Chungking Express (1994)

Chungking Express 2Hong Kong

5*
Director:
Wong Kar-wai
Screenwriter:
Wong Kar-wai
Director of Photography:
Christopher Doyle

Running time: 100 minutes

Original title: 重慶森林
Transliterated title:
Chung Hing sam lam

Chungking Express has boundless energy, revels in repetition and is quite simply one of the most absorbing films ever made. This may be the only film made by director Wong Kar-wai that I have ever enjoyed (with the possible exception of Fallen Angels, released in 1995), and it is because whatever stylisation takes place always serves to propel the story forward. There is never a dull moment. The repetition is aural, not visual, and although often slightly manipulated, the images are infused with a gritty Hong Kong realism and feature two of the most likeable cops you’re ever likely to see.

These two cops are #223 and #663, played by Takeshi Kaneshiro and Tony Leung Chiu-Wai, respectively, and they both suffer from broken hearts. Their tales are told in two separate story lines, with the Midnight Express fast-food stall serving as the only solid connecting thread between the two. 

The film has one of the most exhilarating opening scenes I have seen in my life. The images jump off the screen, and for a while we are blinded, not by the visuals, but by the music. Michael Galasso’s “Baroque” cranks the action forward with rhythms and sounds that immerse you in a world that is audibly — and then, you notice, visibly, too — in motion. Coming after about 1 minute of opening credits (simple white text on a black screen) in complete silence, the score hits a nerve.

The pictures we get are also different from what we’re used to. A step-printed sequence of images (which means the 24 frames per second shot by the camera were altered in post production to unspool at the same speed, but every second frame has been duplicated, and every other frame discarded) makes for dizzying action, captured with a mobile camera that seems to move both more quickly and more slowly than we are used to from the world around us — or, for that matter, the worlds we know on film. The step-printing process is used again at various points in the film, and it continually succeeds in adding another layer of frenzy to a film that positively throbs with adrenaline in the stiflingly humid, concrete jungle that is Hong Kong.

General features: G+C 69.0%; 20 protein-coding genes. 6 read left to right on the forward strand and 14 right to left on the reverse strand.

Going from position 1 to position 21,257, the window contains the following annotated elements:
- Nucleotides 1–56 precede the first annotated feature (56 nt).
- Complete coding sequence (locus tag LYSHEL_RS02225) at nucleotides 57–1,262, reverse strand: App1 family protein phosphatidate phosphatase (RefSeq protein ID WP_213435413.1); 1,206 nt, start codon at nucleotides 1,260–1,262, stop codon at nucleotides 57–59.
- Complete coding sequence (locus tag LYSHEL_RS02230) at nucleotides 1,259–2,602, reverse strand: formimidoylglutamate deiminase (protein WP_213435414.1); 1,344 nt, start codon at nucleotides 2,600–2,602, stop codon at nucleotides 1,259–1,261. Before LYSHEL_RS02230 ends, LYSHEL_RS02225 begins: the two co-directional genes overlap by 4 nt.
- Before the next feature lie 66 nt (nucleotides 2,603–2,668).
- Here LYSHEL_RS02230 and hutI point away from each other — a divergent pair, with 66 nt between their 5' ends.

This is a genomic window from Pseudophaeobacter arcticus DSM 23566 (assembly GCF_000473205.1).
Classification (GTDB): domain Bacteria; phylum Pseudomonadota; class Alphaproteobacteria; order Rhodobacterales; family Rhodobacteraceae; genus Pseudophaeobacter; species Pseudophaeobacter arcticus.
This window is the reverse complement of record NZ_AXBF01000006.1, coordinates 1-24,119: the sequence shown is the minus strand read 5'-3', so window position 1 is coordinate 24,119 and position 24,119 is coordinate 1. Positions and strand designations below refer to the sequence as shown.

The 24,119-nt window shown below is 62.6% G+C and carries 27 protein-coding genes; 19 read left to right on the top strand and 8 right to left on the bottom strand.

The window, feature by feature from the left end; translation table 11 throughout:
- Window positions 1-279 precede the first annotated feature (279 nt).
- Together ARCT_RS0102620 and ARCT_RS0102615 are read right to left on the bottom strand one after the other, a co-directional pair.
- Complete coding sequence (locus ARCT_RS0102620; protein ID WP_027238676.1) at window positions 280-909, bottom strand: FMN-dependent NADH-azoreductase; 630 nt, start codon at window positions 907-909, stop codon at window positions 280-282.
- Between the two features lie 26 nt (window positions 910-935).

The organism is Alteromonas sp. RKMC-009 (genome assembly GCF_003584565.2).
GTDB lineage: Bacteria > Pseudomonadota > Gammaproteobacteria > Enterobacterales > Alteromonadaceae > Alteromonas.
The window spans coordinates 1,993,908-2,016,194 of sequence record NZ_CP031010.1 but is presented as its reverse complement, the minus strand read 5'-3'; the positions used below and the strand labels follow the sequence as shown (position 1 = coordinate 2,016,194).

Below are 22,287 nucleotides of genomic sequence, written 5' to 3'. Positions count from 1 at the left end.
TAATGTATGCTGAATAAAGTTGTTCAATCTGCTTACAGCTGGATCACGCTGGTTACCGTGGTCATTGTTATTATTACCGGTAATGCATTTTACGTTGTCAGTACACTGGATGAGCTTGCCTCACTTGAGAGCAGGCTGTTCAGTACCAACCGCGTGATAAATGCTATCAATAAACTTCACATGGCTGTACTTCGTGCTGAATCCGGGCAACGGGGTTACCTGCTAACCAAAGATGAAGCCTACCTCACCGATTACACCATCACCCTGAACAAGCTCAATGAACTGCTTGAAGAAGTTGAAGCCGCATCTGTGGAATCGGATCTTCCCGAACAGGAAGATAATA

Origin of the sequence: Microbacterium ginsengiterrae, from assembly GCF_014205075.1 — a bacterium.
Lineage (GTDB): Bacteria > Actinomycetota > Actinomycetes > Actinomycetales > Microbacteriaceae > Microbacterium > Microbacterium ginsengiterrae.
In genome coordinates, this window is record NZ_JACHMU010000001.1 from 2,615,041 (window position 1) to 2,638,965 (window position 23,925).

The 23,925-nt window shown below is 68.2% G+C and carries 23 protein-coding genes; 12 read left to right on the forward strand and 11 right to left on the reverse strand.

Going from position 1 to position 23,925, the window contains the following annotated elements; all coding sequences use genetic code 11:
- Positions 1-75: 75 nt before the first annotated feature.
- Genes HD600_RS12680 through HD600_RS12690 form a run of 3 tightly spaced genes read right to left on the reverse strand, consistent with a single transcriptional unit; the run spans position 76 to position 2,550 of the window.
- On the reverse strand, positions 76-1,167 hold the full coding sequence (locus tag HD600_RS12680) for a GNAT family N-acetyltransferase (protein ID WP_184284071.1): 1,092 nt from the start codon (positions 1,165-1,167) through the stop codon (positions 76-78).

The action in this first scene, and elsewhere in the first story, takes place at Chungking Mansions, a marketplace where everything can be found because every colour and creed on the face of the earth seems to be hawking their wares here.

In the first story, Cop #223 — whose name, He Qiwu, is only mentioned at rare intervals — has just broken up with his girlfriend, May, whom we never see. He hangs out at Midnight Express, a fast-food joint, almost every night, where the manager (played by “Piggy” Chan Kam-Chuen, who was the film’s still photographer) tries to set him up with girls who are waitresses in his employment. But #223 is not interested. He has decided to grieve for one month, until the 1st of May (yes, the name of his ex), when it will also be his birthday, before seriously pursuing any girl again.

The film’s joyous opening scene ends with #223 brushing past a woman in a blonde wig and is accompanied by a voice-over in which the cop tells us he would soon fall in love with her. At the same time as we follow his melancholy-laden trips to grocery stores where he buys canned pineapples set to expire May 1, we also see snippets of this mysterious blonde’s life. She is dealing with a group of  drug smugglers but when she delivers them to the airport and turns around, they’ve suddenly absconded with copious amounts of cocaine.